It wasn't long ago that laid-off bankers drew the lion's share of public attention and sympathy going to the newly and not-so-newly jobless. (Sympathy for bankers? Yes. Incredible as it sounds, most news stories about bankers were sympathetic as recently as last summer.)
Since then, however, layoffs have multiplied so rapidly that it's now almost fashionable to be in transition. So it's no surprise to see an array of support groups and businesses springing up to cater to them.
One entry into this increasingly crowded field held its coming-out party recently. The 405 Club - a career networking group named for the maximum weekly unemployment check in New York State - drew roughly 150 people to a midtown Manhattan pub. Many were seeking jobs, while a small number were recruiters with jobs to fill.
One job-seeker I spoke with is a former international law firm partner turned capital markets banker. She rose to director level at the bulge-bracket bank where she spent most of this decade. Now she hopes to leverage her experience in infrastructure and energy project finance, which includes advising Middle East governments and multilateral agencies.
When she recently applied to a major multinational's project finance opening based in Abu Dhabi, she told her career coach, "It's my dream job." The coach replied, "You're weird."
The Unemployed as a Promising Market
Interestingly, many party-goers view joblessness as not just an unwanted condition to be escaped as quickly as possible, but as a market to be served.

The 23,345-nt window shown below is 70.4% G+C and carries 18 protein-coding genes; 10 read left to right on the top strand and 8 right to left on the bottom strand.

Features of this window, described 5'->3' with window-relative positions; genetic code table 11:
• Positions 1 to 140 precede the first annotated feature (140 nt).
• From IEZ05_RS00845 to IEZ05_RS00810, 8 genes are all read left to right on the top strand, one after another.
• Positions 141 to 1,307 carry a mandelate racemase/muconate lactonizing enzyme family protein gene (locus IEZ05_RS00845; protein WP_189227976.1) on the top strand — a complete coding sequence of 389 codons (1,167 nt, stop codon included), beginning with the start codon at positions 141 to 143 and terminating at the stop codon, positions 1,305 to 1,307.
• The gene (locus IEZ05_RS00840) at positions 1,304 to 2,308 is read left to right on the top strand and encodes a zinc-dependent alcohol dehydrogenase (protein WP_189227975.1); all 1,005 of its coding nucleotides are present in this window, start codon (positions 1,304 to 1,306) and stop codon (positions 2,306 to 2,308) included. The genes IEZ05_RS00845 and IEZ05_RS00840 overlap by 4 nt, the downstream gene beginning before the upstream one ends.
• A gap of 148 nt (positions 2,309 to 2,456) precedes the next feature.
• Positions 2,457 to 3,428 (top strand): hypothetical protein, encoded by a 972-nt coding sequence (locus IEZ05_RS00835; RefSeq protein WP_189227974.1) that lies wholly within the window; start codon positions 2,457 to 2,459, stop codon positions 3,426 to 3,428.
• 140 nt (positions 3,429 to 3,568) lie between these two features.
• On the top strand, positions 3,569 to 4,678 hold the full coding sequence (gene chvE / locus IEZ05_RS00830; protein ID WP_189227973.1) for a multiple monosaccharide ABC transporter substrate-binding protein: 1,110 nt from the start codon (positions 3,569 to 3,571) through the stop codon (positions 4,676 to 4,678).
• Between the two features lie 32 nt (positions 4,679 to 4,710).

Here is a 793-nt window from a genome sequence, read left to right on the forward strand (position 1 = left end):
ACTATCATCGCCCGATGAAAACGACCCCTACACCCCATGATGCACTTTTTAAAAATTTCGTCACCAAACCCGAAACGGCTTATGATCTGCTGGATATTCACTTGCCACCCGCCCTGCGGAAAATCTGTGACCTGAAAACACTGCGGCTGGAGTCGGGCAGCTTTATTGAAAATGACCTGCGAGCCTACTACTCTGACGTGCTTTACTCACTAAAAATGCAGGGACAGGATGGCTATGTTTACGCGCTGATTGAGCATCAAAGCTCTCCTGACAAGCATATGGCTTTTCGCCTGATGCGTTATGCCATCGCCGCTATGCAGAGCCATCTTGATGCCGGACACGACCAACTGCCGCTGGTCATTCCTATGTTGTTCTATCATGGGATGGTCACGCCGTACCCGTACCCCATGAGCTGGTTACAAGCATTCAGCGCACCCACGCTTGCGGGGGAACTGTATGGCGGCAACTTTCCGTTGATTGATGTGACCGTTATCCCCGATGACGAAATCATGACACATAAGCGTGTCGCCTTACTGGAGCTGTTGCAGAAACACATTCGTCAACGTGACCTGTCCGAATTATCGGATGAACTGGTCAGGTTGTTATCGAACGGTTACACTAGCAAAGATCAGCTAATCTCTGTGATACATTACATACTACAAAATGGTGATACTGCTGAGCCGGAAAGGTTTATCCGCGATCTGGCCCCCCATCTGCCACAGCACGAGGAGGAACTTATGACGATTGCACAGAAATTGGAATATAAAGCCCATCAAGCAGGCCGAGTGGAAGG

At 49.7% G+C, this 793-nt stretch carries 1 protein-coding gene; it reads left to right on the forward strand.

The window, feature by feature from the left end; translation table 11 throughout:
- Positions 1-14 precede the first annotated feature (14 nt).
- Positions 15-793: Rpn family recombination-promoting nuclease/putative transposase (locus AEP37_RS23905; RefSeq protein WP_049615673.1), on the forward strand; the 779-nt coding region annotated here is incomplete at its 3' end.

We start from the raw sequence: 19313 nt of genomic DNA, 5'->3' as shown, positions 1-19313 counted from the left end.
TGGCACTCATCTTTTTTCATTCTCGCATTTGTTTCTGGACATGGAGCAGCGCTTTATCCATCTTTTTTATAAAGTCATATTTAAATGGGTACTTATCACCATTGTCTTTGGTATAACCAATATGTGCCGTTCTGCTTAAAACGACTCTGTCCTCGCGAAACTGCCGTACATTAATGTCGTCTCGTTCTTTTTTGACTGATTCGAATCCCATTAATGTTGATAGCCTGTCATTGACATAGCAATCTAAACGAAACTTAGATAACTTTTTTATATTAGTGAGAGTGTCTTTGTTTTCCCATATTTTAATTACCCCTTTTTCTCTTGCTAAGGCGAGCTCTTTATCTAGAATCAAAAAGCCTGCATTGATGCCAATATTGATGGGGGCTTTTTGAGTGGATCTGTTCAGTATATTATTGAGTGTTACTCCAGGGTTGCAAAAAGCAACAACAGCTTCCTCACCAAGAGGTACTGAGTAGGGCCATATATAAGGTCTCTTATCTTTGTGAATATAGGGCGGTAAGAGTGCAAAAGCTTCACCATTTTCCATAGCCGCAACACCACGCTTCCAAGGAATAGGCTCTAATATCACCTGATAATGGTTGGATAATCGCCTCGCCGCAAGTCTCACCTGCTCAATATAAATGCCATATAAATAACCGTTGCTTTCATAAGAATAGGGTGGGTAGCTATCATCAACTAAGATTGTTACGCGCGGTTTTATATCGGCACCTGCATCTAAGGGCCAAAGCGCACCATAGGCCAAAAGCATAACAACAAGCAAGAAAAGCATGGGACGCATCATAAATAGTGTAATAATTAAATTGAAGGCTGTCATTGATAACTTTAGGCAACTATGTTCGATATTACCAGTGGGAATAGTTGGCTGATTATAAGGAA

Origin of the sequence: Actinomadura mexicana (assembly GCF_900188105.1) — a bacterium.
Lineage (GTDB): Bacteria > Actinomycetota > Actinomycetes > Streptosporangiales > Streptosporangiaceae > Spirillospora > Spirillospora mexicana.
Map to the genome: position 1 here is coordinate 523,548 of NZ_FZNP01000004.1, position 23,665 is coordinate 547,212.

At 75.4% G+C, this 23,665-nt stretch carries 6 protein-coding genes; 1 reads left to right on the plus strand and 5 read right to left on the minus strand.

"It's the great American entrepreneurial spirit," observed guest Mark Guralnick, a marketing research professional currently working freelance. "Wherever there's a need, somebody will find a way to fill it."
That aptly describes Garrett Dale. Just weeks after being laid off from his music company marketing job last December, Dale and two partners founded the 405 Club. Its Web site offers up job-search anecdotes, money-saving shopping and entertainment tips, and merchandise including T-shirts bearing edgy, thematic slogans like "My company just wasn't that into me," and, "Friend without benefits."
"We want people to join the club so we can help them get out of the club," says Dale, a 2003 Tufts University economics graduate. But 405 Club's principals also aim to do well by doing good: It's building out a business model pegged to the still-hot "social media" niche.
'The Upside of the Downturn'
Quite a few guests are thinking along similar lines. Publishing industry victims Lynn Parramore, Laura Rich and Sara Clemence co-founded RecessionWire, an urbane and lively commercial Web site whose tag line is, "The upside of the downturn." They even trademarked the phrase "pop-up site," to capture RecessionWire's cyclical nature. Like the recession itself, the site is destined to evolve as conditions change. "My partner had some foresight and bought (the domain name) Depressionwire.com," Parramore tells eFinancialCareers News. She adds: "We hope that won't be necessary. We'd rather morph into Recovery.com."
Another 405 Club guest, Norm Elrod, runs a more personal kind of site. His Jobless and Less is a typical blog - a one-man operation chronicling Elrod's job search and networking efforts plus musings about various topical issues. "I am a marketing professional with an MBA," he describes himself on his blog. "But after four layoffs in eight years, I know all about unemployment and this whole job search thing too."